Rib Cage Tightness Anxiety Symptoms
Rib cage tightness, tension, aches, pains:
This symptom is often described as:
- It feels like there is a tightness, tension, aches, and/or pains in the ribs or rib cage area.
- It can also feel like there is a tight band around the ribs or rib cage area
- It can also feel like there is a pressure in the ribs and rib cage.
- It can also feel like there is a burning sensation in the ribs and rib cage area.
- It can also feel like there is a knot or 'stitch' in the ribs and rib cage area.
- It can also feel like your ribs or rib cage area is bruised and sore.
This rib cage tightness symptom can persistently affect one area of the ribs or rib cage only, can shift and affect another area or areas of the ribs or rib cage, and can migrate all over and affect many areas of the ribs and rib cage over and over again.
This rib cage tightness symptom can come and go rarely, occur frequently, or persist indefinitely. For example, you may feel a tightness in the ribs and rib cage once in a while and not that often, feel it off and on, or feel it all the time.
This rib cage tightness symptom may precede, accompany, or follow an escalation of other anxiety sensations and symptoms, or occur by itself.
This rib cage tightness symptom can precede, accompany, or follow an episode of nervousness, anxiety, fear, and elevated stress, or occur ‘out of the blue’ and for no apparent reason.
This rib cage tightness symptom can range in intensity from slight, to moderate, to severe. It can also come in waves, where it’s strong one moment and eases off the next.
This rib cage tightness symptom can change from day to day, and/or from moment to moment.
All of the above combinations and variations are common.
What causes the anxiety symptom rib cage tightness?
Anxiety causes the body to produce the stress response (also known as the fight or flight response). The stress response stresses the body. Stress causes the body's muscles to contract and tighten, including those in the ribs and rib cage area. When the body becomes overly stressed, which we call stress-response hyperstimulation, the body can exhibit a wide variety of muscle tension symptoms. This rib cage tightness symptom is an example.
How to get rid of the rib cage tightness anxiety symptom?
Because the rib cage tightness symptom is just a symptom of elevated stress, it needn't be a cause for concern. It will subside when you reduce your stress and give your body ample time to calm down and recover from an active stress response and/or sustained stress. As your body's stress returns to a more normal level, symptoms of stress subside, including the rib cage tightness anxiety symptom. Therefore, this symptom needn't be a cause for concern.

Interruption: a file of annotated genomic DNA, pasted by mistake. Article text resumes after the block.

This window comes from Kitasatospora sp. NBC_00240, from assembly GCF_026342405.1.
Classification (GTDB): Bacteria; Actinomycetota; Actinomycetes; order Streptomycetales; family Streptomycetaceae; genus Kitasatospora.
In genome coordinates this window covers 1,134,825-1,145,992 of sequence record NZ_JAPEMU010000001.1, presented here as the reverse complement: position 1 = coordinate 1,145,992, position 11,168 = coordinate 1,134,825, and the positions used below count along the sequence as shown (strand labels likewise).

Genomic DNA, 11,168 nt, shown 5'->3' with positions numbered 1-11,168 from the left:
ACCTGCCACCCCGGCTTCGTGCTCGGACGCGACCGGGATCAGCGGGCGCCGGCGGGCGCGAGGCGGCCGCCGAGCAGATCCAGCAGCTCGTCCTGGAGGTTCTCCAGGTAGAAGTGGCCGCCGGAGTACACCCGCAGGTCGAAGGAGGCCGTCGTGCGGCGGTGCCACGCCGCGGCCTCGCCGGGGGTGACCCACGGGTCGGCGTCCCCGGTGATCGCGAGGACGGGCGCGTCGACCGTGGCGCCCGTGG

Chapter 9 in the Recovery Support area of our website is our anxiety symptoms chapter. It contains detailed information about all anxiety symptoms, including what they are, why they occur, what you can do to eliminate them, and how many people experience them (the percentage of people who experience each anxiety symptom). Our anxiety symptoms chapter includes a more detailed description and explanation about the rib cage tightness anxiety symptom.
The combination of good self-help information and working with an experienced anxiety disorder coach, counselor, or therapist is the most effective way to address anxiety disorder and its many symptoms. Until the core causes of anxiety are addressed - the underlying factors that motivate apprehensive behavior - a struggle with anxiety disorder can return again and again. Identifying and successfully addressing anxiety's underlying factors is the best way to overcome problematic anxiety.
For more information about our Anxiety Counseling option; our Available Anxiety Therapists; to Book An Appointment with one of our anxiety therapists; common Anxiety Signs and Symptoms; common Anxiety Attack Symptoms; the symptoms of panic attack disorder; anxiety Recovery Support area; information about Anxiety; and our Anxiety 101 section; or click on the appropriate link or graphic below:
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Authors: Jim Folk, Marilyn Folk, BScN. Last updated April 21, 2018.